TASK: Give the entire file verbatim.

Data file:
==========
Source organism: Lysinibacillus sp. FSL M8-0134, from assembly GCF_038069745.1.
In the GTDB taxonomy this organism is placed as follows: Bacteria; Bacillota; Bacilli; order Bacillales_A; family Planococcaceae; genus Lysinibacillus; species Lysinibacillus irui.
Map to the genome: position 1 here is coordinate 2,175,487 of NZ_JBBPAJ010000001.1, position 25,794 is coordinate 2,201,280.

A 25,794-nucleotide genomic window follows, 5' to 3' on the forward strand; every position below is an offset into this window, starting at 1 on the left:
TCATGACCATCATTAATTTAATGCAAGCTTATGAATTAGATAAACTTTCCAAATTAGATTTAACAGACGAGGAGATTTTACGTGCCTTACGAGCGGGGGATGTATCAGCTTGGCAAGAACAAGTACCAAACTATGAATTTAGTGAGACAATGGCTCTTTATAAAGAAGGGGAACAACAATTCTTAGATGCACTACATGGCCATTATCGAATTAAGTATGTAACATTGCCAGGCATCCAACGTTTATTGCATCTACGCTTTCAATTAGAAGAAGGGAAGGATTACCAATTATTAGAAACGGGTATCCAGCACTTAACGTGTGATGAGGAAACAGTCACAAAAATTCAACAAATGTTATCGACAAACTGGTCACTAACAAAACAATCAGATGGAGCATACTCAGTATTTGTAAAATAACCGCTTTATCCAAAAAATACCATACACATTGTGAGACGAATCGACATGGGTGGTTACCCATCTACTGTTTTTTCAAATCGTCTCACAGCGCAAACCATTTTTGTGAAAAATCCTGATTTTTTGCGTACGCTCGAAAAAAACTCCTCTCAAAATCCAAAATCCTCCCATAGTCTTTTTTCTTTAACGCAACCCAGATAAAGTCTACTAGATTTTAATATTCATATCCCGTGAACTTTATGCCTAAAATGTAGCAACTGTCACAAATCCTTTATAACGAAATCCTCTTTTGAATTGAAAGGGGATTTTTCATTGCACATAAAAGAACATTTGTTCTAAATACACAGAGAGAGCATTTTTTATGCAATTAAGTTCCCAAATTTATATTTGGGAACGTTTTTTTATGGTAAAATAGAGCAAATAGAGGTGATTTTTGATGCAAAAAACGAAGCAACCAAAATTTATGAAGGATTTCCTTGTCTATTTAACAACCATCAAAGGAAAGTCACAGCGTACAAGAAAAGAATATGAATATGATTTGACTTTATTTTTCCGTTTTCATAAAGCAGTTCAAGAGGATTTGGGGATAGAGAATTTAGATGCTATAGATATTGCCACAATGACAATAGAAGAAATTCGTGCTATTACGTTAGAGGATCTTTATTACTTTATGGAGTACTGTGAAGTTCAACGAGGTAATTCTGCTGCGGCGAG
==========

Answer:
Source organism: Lysinibacillus sp. FSL M8-0134, from assembly GCF_038069745.1.
In the GTDB taxonomy this organism is placed as follows: Bacteria; Bacillota; Bacilli; order Bacillales_A; family Planococcaceae; genus Lysinibacillus; species Lysinibacillus irui.
Map to the genome: position 1 here is coordinate 2,175,487 of NZ_JBBPAJ010000001.1, position 25,794 is coordinate 2,201,280.

A 25,794-nucleotide genomic window follows, 5' to 3' on the forward strand; every position below is an offset into this window, starting at 1 on the left:
TCATGACCATCATTAATTTAATGCAAGCTTATGAATTAGATAAACTTTCCAAATTAGATTTAACAGACGAGGAGATTTTACGTGCCTTACGAGCGGGGGATGTATCAGCTTGGCAAGAACAAGTACCAAACTATGAATTTAGTGAGACAATGGCTCTTTATAAAGAAGGGGAACAACAATTCTTAGATGCACTACATGGCCATTATCGAATTAAGTATGTAACATTGCCAGGCATCCAACGTTTATTGCATCTACGCTTTCAATTAGAAGAAGGGAAGGATTACCAATTATTAGAAACGGGTATCCAGCACTTAACGTGTGATGAGGAAACAGTCACAAAAATTCAACAAATGTTATCGACAAACTGGTCACTAACAAAACAATCAGATGGAGCATACTCAGTATTTGTAAAATAACCGCTTTATCCAAAAAATACCATACACATTGTGAGACGAATCGACATGGGTGGTTACCCATCTACTGTTTTTTCAAATCGTCTCACAGCGCAAACCATTTTTGTGAAAAATCCTGATTTTTTGCGTACGCTCGAAAAAAACTCCTCTCAAAATCCAAAATCCTCCCATAGTCTTTTTTCTTTAACGCAACCCAGATAAAGTCTACTAGATTTTAATATTCATATCCCGTGAACTTTATGCCTAAAATGTAGCAACTGTCACAAATCCTTTATAACGAAATCCTCTTTTGAATTGAAAGGGGATTTTTCATTGCACATAAAAGAACATTTGTTCTAAATACACAGAGAGAGCATTTTTTATGCAATTAAGTTCCCAAATTTATATTTGGGAACGTTTTTTTATGGTAAAATAGAGCAAATAGAGGTGATTTTTGATGCAAAAAACGAAGCAACCAAAATTTATGAAGGATTTCCTTGTCTATTTAACAACCATCAAAGGAAAGTCACAGCGTACAAGAAAAGAATATGAATATGATTTGACTTTATTTTTCCGTTTTCATAAAGCAGTTCAAGAGGATTTGGGGATAGAGAATTTAGATGCTATAGATATTGCCACAATGACAATAGAAGAAATTCGTGCTATTACGTTAGAGGATCTTTATTACTTTATGGAGTACTGTGAAGTTCAACGAGGTAATTCTGCTGCGGCGAG